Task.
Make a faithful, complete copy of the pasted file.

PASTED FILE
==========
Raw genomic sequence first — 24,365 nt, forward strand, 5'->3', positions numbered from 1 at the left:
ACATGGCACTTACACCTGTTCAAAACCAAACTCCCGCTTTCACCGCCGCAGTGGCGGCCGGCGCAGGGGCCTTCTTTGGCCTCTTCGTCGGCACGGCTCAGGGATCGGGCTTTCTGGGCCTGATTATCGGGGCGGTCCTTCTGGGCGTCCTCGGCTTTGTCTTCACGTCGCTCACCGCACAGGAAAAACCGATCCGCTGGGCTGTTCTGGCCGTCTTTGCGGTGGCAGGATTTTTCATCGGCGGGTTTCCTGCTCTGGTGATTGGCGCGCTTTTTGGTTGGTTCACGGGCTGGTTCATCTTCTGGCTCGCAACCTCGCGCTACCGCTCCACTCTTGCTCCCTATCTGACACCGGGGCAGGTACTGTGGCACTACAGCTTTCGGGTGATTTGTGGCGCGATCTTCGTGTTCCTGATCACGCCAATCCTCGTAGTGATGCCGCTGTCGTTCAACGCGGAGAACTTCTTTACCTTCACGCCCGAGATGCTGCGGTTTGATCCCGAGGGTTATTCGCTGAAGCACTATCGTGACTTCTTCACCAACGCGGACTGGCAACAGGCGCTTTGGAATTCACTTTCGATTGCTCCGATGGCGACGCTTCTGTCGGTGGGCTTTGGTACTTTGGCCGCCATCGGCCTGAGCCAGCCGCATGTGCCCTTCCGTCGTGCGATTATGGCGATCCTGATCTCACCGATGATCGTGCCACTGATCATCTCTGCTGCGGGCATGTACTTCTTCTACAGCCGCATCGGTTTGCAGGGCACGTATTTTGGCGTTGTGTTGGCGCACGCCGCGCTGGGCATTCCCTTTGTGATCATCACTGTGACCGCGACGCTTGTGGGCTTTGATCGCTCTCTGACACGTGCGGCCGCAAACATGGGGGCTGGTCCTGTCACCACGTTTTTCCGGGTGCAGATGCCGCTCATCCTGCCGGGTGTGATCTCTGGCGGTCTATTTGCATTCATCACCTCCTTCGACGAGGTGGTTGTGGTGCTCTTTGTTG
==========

Raw genomic sequence first — 24,365 nt, forward strand, 5'->3', positions numbered from 1 at the left:
ACATGGCACTTACACCTGTTCAAAACCAAACTCCCGCTTTCACCGCCGCAGTGGCGGCCGGCGCAGGGGCCTTCTTTGGCCTCTTCGTCGGCACGGCTCAGGGATCGGGCTTTCTGGGCCTGATTATCGGGGCGGTCCTTCTGGGCGTCCTCGGCTTTGTCTTCACGTCGCTCACCGCACAGGAAAAACCGATCCGCTGGGCTGTTCTGGCCGTCTTTGCGGTGGCAGGATTTTTCATCGGCGGGTTTCCTGCTCTGGTGATTGGCGCGCTTTTTGGTTGGTTCACGGGCTGGTTCATCTTCTGGCTCGCAACCTCGCGCTACCGCTCCACTCTTGCTCCCTATCTGACACCGGGGCAGGTACTGTGGCACTACAGCTTTCGGGTGATTTGTGGCGCGATCTTCGTGTTCCTGATCACGCCAATCCTCGTAGTGATGCCGCTGTCGTTCAACGCGGAGAACTTCTTTACCTTCACGCCCGAGATGCTGCGGTTTGATCCCGAGGGTTATTCGCTGAAGCACTATCGTGACTTCTTCACCAACGCGGACTGGCAACAGGCGCTTTGGAATTCACTTTCGATTGCTCCGATGGCGACGCTTCTGTCGGTGGGCTTTGGTACTTTGGCCGCCATCGGCCTGAGCCAGCCGCATGTGCCCTTCCGTCGTGCGATTATGGCGATCCTGATCTCACCGATGATCGTGCCACTGATCATCTCTGCTGCGGGCATGTACTTCTTCTACAGCCGCATCGGTTTGCAGGGCACGTATTTTGGCGTTGTGTTGGCGCACGCCGCGCTGGGCATTCCCTTTGTGATCATCACTGTGACCGCGACGCTTGTGGGCTTTGATCGCTCTCTGACACGTGCGGCCGCAAACATGGGGGCTGGTCCTGTCACCACGTTTTTCCGGGTGCAGATGCCGCTCATCCTGCCGGGTGTGATCTCTGGCGGTCTATTTGCATTCATCACCTCCTTCGACGAGGTGGTTGTGGTGCTCTTTGTTG